• Different symptoms of Panic Disorder often resolve at different times. Full panic attacks may be controlled, but "subthreshold" panic attacks may continue. Anticipatory anxiety (ie, worry about future attacks) tends to decrease after panic attacks are controlled. Agoraphobia (ie, phobic avoidance), if present, is often the last to be positively impacted by treatment.

Patient Handouts

Patient Websites

Patient Self Test


  • Mind over mood: Change How You Feel by Changing the Way You Think, by Dennis Greenberger & Christine Podesky. The Guilford Press, 1995.
  • Mastery of Your Anxiety and Panic, Fourth Edition. [workbook]. Craske & Barlow, 2006.
  • When Panic Attacks, by David Burns. Morgan Road Books, 2006.


  • Anxiety Disorder Association of America (info, newsletter, conference for professionals and patient/consumers). Phone: 240-485-1001.
  • National Institute of Mental Health: Patient information phone number: 800-647-2642.

American Psychiatric Association. (2009). Practice Guideline for the Treatment of Patients with Panic Disorder, Second Edition. American Journal of Psychiatry, Supplement.

American Psychiatric Association (2000). Diagnostic and Statistical Manual of Mental Disorders, Fourth Edition, text revision. Washington D.C., American Psychiatric Association Press.

American Psychiatric Association Psychiatric Evaluation of Adults, Second Edition (2006)

American Psychiatric Association. Assessment and Treatment of Patients with Suicidal Behaviors (2003)

Barlow, D.H., Gorman, J.M., Shear, M.K., & Woods, S.W. (2000). Cognitive-behavioral therapy, imipramine, or their combination for panic disorder. Journal of the American Medical Association, 283, 2529-2536.

Betelan N, de Graaf R, Van Balkom A, Vollebergh W and Beckman A: Threshholds for Health and Thresholds for Illness: Panic Disorder Versus Subthreshold Panic Disorder. Psychol. Med 2007; 37:247-256.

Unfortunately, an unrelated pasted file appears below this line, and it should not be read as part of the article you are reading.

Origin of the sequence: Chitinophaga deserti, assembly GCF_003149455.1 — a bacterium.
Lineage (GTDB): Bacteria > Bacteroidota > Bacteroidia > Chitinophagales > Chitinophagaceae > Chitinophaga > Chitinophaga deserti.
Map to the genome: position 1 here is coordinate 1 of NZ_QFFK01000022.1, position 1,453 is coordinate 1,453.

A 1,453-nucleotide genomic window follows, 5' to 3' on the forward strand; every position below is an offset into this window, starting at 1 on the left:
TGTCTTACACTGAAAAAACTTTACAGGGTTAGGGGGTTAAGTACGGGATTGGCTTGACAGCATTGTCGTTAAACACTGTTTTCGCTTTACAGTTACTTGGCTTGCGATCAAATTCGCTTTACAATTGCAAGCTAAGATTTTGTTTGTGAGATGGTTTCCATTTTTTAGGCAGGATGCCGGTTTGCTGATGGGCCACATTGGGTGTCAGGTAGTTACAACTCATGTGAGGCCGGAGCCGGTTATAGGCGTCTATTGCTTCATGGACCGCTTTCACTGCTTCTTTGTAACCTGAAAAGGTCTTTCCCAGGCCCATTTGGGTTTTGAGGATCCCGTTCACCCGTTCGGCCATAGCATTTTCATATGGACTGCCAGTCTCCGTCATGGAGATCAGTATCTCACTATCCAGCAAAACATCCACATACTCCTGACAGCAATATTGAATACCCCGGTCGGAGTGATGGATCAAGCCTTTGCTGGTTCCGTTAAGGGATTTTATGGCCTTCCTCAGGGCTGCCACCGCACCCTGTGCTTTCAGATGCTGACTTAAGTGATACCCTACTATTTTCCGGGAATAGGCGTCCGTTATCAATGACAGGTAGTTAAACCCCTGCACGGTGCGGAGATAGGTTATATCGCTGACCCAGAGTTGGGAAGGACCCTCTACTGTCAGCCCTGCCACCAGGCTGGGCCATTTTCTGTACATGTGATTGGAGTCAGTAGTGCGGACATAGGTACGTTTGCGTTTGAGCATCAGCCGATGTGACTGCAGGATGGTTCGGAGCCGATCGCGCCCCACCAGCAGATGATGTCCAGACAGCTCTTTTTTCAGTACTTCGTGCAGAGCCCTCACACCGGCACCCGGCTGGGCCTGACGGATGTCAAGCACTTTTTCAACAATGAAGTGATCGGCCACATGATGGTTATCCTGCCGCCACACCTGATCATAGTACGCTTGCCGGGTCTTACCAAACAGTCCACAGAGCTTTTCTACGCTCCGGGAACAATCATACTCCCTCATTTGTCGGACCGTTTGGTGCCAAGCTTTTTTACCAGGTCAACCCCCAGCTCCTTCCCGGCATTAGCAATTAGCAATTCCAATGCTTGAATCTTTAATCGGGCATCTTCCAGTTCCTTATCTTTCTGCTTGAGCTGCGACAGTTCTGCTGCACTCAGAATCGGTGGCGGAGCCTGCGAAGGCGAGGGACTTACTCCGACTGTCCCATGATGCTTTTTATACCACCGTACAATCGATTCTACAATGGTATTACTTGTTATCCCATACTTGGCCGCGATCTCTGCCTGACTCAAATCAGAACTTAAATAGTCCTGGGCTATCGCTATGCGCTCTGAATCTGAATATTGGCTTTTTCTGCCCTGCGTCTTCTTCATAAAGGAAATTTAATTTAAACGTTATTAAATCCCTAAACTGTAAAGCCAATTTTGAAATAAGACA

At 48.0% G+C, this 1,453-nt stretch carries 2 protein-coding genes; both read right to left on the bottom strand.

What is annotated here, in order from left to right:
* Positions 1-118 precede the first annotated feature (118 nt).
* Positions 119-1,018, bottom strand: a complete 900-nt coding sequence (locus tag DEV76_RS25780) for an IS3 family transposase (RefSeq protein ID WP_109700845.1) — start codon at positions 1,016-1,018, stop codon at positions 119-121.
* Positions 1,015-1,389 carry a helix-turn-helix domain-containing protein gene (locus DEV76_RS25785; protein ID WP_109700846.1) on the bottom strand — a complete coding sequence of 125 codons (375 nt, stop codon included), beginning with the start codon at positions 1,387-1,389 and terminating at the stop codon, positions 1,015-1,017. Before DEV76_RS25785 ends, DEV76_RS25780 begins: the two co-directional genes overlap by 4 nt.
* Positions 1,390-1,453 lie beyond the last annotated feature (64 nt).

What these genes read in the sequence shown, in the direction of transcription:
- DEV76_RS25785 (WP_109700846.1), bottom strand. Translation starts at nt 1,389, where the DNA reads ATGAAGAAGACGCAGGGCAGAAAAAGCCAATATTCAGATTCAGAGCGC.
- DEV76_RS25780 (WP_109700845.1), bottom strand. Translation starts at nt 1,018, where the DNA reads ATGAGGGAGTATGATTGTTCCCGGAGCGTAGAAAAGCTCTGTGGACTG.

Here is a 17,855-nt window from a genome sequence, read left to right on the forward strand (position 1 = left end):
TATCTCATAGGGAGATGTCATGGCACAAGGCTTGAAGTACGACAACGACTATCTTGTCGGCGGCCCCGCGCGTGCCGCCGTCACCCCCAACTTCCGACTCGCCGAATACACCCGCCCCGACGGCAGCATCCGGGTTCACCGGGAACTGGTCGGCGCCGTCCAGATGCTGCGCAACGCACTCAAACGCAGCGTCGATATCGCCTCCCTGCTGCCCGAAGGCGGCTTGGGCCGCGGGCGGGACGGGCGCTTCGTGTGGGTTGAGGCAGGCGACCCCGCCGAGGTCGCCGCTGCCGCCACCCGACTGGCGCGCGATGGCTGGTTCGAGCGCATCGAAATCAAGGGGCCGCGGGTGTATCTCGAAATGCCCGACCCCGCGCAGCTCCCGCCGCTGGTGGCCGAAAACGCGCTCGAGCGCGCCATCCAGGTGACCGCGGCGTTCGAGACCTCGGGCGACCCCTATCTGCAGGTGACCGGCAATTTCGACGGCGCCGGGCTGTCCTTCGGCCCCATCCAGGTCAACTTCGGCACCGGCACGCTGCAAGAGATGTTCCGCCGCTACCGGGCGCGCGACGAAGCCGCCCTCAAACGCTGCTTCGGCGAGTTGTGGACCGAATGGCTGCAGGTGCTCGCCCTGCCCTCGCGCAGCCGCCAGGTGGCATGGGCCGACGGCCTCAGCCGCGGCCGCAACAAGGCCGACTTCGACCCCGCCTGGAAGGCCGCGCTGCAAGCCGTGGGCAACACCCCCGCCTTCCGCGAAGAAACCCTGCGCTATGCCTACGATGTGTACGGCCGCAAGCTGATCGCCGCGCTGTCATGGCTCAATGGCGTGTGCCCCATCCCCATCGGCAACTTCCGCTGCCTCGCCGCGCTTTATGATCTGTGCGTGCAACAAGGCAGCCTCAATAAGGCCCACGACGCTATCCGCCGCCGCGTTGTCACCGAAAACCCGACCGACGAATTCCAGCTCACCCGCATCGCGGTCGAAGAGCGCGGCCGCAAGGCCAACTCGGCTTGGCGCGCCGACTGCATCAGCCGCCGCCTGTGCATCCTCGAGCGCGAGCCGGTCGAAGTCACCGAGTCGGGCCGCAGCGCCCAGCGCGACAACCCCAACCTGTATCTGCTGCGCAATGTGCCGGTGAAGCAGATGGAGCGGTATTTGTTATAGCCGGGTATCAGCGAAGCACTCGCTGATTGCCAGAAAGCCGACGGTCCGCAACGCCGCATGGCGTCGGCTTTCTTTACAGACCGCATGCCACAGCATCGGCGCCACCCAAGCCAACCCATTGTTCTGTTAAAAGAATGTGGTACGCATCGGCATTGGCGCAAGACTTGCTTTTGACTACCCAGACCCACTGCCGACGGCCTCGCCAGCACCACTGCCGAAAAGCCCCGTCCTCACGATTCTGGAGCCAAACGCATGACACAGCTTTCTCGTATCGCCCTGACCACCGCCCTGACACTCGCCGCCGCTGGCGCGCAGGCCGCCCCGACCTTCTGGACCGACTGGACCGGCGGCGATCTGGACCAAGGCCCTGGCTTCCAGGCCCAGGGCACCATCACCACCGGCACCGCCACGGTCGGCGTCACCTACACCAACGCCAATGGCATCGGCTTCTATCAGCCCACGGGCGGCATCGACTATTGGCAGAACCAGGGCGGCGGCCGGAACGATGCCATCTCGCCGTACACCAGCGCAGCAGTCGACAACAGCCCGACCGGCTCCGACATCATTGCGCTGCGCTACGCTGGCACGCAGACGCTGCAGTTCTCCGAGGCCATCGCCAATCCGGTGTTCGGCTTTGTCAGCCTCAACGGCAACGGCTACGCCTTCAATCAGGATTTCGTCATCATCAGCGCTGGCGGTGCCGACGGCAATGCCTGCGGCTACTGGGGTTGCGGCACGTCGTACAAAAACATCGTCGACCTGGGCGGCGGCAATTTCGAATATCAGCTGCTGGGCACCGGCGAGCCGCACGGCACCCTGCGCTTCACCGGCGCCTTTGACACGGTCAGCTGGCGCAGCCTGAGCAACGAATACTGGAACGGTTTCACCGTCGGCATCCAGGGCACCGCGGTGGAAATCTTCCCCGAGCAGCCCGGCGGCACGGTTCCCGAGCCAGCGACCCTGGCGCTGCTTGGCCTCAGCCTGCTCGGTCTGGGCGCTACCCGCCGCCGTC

Bradwejn J, Ahokas A, Stein DJ, SalinasE, Emilien G, Whitaker, T: Venlafaxine Extended-Release Capsules in Panic Disorder: Flexible-Dose, Double-Blinded, Placebo-Contolled Sty. Br J Psychiatry 2005; 187:352-359.

Clark, D.M., Salkovskis, P.M., Hackmann, A., Wells, A., Ludgagte, J., & Gelder, M. (1999). Brief cognitive therapy for panic disorder: A randomized clinical trail. Journal of Consulting and Clinical Psychology, 67, 583-589.

Furukawa TA, Watanabe N, Churchill R: Psychotherapy Plus Antidepressant for Panic Disorder With or Without Agoraphobia: Systemic Reviews. Br J Psychiatry 2006; 188:305-312.

Gorman, J.M. (2001). A 28-year-old woman with panic disorder. Journal of the American Medical Association, 286, 450-457.

Greenberg, P.E., Sisitsky, T., Kessler, R.C., Finkelstein, S.N., Berndt, E.R., Davidson, J.R.T., Ballenger, J.C. & Fyer, A.J. (1999). The economic burden of anxiety disorders in the 1990s. Journal of Clinical Psychiatry, 60, 427-435.

Levitt, J.T., Hoffman, E.C., Grisham, J.R., & Barlow, D.H. (2001). Empirically supported treatments for panic disorder. Psychiatric Annals, 21, 478-487.

McIntosh, A., Cohen, A., Turnbull, N., Esmonde, L., Dennis, P., Eatock, J., Feetam, C., Hague, J., Hughes, I., Kelly, J., Kosky, N., Lear, G., Owens, L., Ratcliffe, J., Salkovskis, P. (2004). Clinical Guidelines for the management of anxiety. Management of anxiety (panic disorder, with or without agoraphobia, and generalized anxiety disorder) in adults in primary, secondary, and community care. London (UK): National Institute for Clinical Excellence (NICE); 165p.